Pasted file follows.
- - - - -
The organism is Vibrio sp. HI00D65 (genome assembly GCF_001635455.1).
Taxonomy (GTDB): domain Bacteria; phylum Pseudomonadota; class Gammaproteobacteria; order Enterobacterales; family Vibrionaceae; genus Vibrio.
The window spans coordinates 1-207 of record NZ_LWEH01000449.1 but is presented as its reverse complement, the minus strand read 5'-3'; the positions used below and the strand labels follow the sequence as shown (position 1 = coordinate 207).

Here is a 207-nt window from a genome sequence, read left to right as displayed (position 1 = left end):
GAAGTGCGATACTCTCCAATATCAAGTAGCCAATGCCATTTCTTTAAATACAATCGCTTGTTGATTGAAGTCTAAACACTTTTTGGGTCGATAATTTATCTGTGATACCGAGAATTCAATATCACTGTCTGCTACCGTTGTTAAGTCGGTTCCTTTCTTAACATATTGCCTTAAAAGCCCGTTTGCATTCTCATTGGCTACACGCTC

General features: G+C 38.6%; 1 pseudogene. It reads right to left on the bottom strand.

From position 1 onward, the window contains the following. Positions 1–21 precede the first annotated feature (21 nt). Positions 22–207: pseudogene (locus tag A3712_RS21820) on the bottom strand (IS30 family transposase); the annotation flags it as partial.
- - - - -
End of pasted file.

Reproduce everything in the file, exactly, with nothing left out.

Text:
The organism is Vibrio sp. HI00D65 (genome assembly GCF_001635455.1).
Taxonomy (GTDB): domain Bacteria; phylum Pseudomonadota; class Gammaproteobacteria; order Enterobacterales; family Vibrionaceae; genus Vibrio.
The window spans coordinates 1-207 of record NZ_LWEH01000449.1 but is presented as its reverse complement, the minus strand read 5'-3'; the positions used below and the strand labels follow the sequence as shown (position 1 = coordinate 207).

Here is a 207-nt window from a genome sequence, read left to right as displayed (position 1 = left end):
GAAGTGCGATACTCTCCAATATCAAGTAGCCAATGCCATTTCTTTAAATACAATCGCTTGTTGATTGAAGTCTAAACACTTTTTGGGTCGATAATTTATCTGTGATACCGAGAATTCAATATCACTGTCTGCTACCGTTGTTAAGTCGGTTCCTTTCTTAACATATTGCCTTAAAAGCCCGTTTGCATTCTCATTGGCTACACGCTC

General features: G+C 38.6%; 1 pseudogene. It reads right to left on the bottom strand.

From position 1 onward, the window contains the following. Positions 1–21 precede the first annotated feature (21 nt). Positions 22–207: pseudogene (locus tag A3712_RS21820) on the bottom strand (IS30 family transposase); the annotation flags it as partial.